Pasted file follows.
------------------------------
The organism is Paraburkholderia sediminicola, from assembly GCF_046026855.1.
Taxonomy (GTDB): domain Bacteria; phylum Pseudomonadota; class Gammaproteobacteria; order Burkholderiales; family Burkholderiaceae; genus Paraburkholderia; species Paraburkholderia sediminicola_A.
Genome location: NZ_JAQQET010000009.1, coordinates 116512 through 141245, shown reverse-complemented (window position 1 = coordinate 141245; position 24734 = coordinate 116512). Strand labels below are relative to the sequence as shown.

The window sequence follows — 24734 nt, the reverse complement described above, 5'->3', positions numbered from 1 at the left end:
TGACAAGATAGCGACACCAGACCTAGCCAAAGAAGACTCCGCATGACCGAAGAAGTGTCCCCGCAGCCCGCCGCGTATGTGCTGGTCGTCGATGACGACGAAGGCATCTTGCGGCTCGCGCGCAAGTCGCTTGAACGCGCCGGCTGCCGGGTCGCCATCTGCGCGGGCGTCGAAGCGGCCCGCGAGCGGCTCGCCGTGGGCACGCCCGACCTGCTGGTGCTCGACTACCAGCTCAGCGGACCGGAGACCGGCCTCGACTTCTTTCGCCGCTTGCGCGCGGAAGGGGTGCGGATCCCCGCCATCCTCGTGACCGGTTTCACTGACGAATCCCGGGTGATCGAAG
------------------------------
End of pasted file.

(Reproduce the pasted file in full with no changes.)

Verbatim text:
The organism is Paraburkholderia sediminicola, from assembly GCF_046026855.1.
Taxonomy (GTDB): domain Bacteria; phylum Pseudomonadota; class Gammaproteobacteria; order Burkholderiales; family Burkholderiaceae; genus Paraburkholderia; species Paraburkholderia sediminicola_A.
Genome location: NZ_JAQQET010000009.1, coordinates 116512 through 141245, shown reverse-complemented (window position 1 = coordinate 141245; position 24734 = coordinate 116512). Strand labels below are relative to the sequence as shown.

The window sequence follows — 24734 nt, the reverse complement described above, 5'->3', positions numbered from 1 at the left end:
TGACAAGATAGCGACACCAGACCTAGCCAAAGAAGACTCCGCATGACCGAAGAAGTGTCCCCGCAGCCCGCCGCGTATGTGCTGGTCGTCGATGACGACGAAGGCATCTTGCGGCTCGCGCGCAAGTCGCTTGAACGCGCCGGCTGCCGGGTCGCCATCTGCGCGGGCGTCGAAGCGGCCCGCGAGCGGCTCGCCGTGGGCACGCCCGACCTGCTGGTGCTCGACTACCAGCTCAGCGGACCGGAGACCGGCCTCGACTTCTTTCGCCGCTTGCGCGCGGAAGGGGTGCGGATCCCCGCCATCCTCGTGACCGGTTTCACTGACGAATCCCGGGTGATCGAAG